Effective September 1, driver’s license and vehicle registration fees will increase 25 percent, which means an average class D driver’s license will go from $50 to $64.50 and registering an average weight vehicle will increase from $45 to $56. Adding insult to injury, effective April 1 of 2010 all registered vehicles will be required to get new license plates and renewed registrations forcing motorists to pay the new registration fee plus an increased $25 fee for the license plate, up from $15.
“By state mandate, every person will have to pay the fees necessary to obtain new license plates for their vehicles. In an obvious attempt to add money to the state’s shrinking coffers, anyone who wants to keep their license plate number will have to pay an additional $20. It is outright robbery,” said McKevitt.
As if things couldn’t get any worse, in the 12-county MTA region that includes Nassau there will also be a $16 supplemental fee on all driver’s licenses, bringing the cost for a standard driver’s license to $80.50. There is also a $50 supplemental fee for all vehicle registrations in addition to the 25 percent increase. Keep in mind this doesn’t include any additional county taxes and fees that might be tacked on.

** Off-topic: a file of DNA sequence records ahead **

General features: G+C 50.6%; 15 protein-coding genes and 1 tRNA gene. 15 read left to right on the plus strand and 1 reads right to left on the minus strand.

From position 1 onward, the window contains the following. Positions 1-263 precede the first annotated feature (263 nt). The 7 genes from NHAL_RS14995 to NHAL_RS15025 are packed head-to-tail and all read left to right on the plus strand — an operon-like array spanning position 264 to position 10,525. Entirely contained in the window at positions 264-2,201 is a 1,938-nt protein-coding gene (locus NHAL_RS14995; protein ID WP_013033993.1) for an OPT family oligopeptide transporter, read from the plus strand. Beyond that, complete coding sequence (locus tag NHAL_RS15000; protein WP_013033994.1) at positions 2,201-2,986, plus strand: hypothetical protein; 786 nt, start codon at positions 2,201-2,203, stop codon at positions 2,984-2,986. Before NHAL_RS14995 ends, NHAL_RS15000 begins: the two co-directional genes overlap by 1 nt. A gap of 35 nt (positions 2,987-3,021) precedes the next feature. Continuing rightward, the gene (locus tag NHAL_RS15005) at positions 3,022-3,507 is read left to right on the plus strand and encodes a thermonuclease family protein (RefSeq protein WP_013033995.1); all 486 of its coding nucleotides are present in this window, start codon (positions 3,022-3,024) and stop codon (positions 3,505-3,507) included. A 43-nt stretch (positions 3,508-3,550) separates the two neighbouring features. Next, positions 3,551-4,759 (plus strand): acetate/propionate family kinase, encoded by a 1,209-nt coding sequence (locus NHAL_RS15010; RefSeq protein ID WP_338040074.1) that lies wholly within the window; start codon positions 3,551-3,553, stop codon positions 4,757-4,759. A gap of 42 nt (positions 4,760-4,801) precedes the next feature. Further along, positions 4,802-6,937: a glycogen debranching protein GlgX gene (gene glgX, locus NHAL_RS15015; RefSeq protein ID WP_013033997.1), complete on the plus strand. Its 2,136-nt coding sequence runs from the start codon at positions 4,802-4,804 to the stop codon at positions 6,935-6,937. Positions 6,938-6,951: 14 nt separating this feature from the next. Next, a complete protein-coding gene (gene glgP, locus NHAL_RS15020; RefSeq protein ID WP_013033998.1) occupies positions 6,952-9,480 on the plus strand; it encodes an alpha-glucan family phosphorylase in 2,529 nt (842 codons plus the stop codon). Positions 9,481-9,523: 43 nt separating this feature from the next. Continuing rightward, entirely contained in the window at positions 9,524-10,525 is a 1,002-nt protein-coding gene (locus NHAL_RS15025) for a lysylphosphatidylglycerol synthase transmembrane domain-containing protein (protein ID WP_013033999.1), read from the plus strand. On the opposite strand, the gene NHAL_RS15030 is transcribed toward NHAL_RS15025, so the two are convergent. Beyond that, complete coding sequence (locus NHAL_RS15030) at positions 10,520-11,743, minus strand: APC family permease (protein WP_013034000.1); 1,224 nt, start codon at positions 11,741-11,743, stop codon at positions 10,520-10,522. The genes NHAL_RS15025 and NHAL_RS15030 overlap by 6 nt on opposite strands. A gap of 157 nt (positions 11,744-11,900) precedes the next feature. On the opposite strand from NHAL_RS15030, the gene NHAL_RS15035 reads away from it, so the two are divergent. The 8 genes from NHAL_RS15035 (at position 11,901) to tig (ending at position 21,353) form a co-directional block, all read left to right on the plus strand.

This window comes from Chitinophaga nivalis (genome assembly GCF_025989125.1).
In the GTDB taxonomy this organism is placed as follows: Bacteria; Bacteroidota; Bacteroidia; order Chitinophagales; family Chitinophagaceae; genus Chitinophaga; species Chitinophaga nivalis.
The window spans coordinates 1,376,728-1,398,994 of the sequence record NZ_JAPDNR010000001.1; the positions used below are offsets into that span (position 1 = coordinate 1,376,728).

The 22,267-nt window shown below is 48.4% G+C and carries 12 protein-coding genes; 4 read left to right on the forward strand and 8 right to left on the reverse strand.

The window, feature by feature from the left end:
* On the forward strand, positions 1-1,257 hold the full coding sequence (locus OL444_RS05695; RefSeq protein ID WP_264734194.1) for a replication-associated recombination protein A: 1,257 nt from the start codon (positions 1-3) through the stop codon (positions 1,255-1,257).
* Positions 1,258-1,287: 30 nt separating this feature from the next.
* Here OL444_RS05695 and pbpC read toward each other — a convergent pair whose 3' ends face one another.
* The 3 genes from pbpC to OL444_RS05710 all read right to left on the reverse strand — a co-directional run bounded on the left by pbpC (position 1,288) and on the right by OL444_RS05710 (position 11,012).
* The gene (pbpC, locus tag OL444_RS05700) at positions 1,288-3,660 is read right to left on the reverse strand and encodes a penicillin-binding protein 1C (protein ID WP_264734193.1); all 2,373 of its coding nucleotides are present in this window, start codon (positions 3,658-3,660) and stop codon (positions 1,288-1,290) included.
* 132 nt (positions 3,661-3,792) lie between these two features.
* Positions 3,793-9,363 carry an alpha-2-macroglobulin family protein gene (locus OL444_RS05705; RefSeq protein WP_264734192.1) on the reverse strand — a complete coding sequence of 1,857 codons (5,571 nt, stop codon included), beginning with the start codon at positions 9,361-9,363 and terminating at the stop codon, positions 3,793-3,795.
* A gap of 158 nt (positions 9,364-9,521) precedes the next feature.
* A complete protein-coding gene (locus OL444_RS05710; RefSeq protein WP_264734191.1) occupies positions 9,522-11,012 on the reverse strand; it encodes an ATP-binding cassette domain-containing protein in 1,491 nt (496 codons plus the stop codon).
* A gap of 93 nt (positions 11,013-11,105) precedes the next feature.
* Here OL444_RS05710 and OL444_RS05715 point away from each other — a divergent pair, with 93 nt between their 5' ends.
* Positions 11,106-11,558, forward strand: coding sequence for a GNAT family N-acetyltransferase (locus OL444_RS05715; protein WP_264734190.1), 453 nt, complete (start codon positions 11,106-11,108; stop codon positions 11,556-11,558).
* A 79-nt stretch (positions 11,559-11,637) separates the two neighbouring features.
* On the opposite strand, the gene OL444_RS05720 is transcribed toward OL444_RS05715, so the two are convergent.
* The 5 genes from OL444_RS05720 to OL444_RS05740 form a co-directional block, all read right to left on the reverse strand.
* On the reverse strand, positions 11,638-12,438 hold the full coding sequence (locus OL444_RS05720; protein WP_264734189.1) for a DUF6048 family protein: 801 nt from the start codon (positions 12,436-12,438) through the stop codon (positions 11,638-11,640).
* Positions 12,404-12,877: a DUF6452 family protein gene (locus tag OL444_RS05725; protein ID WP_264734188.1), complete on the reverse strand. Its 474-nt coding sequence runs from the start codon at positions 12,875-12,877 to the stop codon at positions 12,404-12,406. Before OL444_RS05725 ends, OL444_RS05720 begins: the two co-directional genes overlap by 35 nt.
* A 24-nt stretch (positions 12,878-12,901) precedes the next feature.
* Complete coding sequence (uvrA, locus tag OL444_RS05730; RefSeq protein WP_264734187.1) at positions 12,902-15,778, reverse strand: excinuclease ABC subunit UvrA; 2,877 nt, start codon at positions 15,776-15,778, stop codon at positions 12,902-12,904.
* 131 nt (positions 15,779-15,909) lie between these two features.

“Long Island residents are leaving the region and the state in droves because they can no longer afford to live here. That’s why I am calling for the immediate repeal of such fees and for better solutions to be found to make up for declining revenues.”
I received the best news today that I want to share with everyone. Senator Craig Johnson was able to obtain a capital grant for the Town to improve and restore the Schumacher House in the amount of $500,000!
This has been a longtime goal of North Lakeville and Lakeville Estates civic associations as well as many residents of Great Neck and North Hempstead (over 10 years) and to the best of my recollection, the town said at a public meeting that they would match any grants that they received.